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Recognize this pre-1883 clashed Philadelphia reverse?

Posted: Mon Mar 06, 2023 5:19 am
by weth
Fogie contacted me about his perceived congruence between 1883P VAM 38 and one of the VAM 34 dies. So I had to literally dust off my 83Ps and sure enough, I don't think I realized it before but 1883P VAM 38 and VAM 34 die 1 share a reverse die, with the same polishing lines and wing gouge. The VAM 38 and 34 obverses remain different. I couldn't find that this reverse was used in combination with any other obverse die, nor was the other VAM 34 die 2 reverse. I'll follow up with one of the Johns to see if the 83P listings might be impacted, but I don't think they should be.

So in looking at and comparing all of these 1883P reverse dies, it got me wondering all over again about the reverse of VAM 44:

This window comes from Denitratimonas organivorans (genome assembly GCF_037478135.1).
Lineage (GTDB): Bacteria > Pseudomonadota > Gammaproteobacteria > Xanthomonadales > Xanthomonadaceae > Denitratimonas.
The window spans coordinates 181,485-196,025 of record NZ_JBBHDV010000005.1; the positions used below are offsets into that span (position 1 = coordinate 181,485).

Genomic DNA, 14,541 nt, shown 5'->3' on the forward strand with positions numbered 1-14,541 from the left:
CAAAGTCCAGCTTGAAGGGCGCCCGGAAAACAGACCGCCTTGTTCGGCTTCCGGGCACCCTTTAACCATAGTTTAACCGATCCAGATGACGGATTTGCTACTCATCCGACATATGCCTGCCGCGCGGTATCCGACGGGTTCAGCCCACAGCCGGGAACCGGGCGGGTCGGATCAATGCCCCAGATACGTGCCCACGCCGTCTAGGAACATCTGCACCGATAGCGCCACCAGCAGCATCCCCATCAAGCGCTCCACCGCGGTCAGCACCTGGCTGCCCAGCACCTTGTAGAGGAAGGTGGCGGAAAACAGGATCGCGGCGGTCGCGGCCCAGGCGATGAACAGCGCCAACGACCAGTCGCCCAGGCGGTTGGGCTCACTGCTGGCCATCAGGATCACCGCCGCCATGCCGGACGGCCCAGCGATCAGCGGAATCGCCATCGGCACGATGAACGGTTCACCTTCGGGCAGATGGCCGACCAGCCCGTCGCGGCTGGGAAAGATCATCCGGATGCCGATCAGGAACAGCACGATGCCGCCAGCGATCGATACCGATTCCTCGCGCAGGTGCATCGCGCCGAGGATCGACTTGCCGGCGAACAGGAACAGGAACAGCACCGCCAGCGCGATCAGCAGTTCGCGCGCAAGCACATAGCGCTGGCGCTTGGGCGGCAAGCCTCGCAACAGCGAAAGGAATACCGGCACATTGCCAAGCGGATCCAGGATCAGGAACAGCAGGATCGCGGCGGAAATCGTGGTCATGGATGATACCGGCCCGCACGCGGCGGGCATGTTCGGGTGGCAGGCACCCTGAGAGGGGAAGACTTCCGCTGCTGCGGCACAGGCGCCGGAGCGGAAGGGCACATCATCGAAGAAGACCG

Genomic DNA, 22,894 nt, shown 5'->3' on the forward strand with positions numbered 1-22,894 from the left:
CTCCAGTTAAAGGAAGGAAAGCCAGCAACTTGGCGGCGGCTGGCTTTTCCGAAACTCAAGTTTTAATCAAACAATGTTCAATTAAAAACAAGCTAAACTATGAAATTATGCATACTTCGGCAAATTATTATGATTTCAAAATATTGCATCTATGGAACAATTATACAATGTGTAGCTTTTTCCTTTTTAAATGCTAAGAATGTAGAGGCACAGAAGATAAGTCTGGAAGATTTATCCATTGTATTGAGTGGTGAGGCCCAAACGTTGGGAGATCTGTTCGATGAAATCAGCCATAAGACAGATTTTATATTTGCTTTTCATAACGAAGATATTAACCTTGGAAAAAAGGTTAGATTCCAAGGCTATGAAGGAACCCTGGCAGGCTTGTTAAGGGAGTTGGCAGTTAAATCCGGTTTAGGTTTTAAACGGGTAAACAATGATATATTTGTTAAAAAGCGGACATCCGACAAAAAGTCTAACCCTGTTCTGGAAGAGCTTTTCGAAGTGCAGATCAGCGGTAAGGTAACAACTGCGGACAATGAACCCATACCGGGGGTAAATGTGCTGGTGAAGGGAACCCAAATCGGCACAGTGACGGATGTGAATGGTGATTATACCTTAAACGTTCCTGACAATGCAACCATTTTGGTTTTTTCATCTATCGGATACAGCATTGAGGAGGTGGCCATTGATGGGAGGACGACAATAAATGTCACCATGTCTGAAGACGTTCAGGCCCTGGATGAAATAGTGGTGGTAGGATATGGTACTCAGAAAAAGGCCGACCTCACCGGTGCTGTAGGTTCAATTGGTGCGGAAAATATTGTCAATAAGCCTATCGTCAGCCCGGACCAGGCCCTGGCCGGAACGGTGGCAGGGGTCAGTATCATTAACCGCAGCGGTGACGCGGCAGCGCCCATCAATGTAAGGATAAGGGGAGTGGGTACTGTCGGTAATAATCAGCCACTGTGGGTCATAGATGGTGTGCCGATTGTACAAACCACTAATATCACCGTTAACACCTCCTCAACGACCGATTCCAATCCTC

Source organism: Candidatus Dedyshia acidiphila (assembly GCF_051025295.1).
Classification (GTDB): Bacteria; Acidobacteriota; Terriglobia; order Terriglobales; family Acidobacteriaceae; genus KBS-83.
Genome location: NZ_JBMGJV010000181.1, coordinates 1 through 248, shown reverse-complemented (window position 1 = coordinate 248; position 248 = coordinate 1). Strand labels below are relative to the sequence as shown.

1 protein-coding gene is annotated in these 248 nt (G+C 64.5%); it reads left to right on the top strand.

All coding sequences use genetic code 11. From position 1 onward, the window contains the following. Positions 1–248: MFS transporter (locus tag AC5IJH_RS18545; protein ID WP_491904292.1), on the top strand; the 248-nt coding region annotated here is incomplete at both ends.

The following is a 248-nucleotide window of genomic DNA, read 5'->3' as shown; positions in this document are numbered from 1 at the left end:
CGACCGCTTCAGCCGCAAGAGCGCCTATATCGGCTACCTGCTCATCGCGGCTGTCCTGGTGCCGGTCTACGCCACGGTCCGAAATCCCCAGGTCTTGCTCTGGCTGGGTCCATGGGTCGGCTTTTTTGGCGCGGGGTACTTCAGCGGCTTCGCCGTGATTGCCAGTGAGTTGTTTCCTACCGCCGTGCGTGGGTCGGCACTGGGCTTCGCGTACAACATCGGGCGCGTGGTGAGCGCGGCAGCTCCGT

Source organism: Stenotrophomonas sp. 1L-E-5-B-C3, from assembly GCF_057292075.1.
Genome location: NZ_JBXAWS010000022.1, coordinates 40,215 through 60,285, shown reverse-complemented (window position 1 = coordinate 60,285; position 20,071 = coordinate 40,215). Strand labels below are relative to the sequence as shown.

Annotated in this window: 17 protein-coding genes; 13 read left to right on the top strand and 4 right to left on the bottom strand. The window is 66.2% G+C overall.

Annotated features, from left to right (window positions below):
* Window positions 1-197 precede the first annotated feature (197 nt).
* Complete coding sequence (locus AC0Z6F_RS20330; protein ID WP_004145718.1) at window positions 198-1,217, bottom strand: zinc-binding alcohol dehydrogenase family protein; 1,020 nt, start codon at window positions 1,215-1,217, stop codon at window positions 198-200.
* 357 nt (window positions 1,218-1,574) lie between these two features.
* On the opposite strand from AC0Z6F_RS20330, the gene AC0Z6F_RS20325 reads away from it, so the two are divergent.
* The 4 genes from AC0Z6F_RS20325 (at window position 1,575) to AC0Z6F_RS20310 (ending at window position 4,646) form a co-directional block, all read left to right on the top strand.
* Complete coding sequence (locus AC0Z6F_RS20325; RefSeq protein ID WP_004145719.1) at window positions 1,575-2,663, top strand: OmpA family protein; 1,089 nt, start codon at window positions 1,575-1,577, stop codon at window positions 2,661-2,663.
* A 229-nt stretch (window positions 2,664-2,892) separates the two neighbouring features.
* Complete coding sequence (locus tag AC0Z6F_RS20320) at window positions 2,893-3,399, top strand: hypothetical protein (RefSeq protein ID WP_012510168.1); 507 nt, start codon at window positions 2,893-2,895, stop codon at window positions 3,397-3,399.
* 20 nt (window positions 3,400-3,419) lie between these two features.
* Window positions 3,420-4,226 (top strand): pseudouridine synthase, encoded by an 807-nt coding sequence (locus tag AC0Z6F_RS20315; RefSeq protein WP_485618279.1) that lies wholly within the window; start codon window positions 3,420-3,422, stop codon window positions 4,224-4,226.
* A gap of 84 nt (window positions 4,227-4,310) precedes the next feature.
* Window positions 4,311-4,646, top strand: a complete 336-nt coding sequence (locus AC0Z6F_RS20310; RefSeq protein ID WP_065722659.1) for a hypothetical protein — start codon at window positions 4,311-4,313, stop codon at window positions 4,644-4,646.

Photo taken by VSS

Note that there must have been a fairly low-on-the neck or slightly rotated clash to cause this, with the neck line on the inside of the n, the nugget under the eagle neck, and the back-of-the-neck clash by the wreath almost touching the wing. The thing is, though, the VAM 44 obverse isn't clashed, at all. This pictured reverse was paired with two other 1883P obverse dies, both VAM 1 (Weth die 8.2 and Weth die 10), neither of which caused this clash. I can't otherwise match this die with any other 83P reverse. And no known 1883P clash is this far inward - they're all out at or past the second post of the n; only VAM 41 is at the inner post, and this above die is well inside of that. So, where did this die come from?

My persistent thought has become - was this just some reverse die they had lying around and just kept using now and then? Did this clash happen in some previous year, like 1882 or earlier? Maybe even used again later on, like in 1884? In any case, this 1883P reverse continues to perplex me and if you recognize it I would appreciate your insight!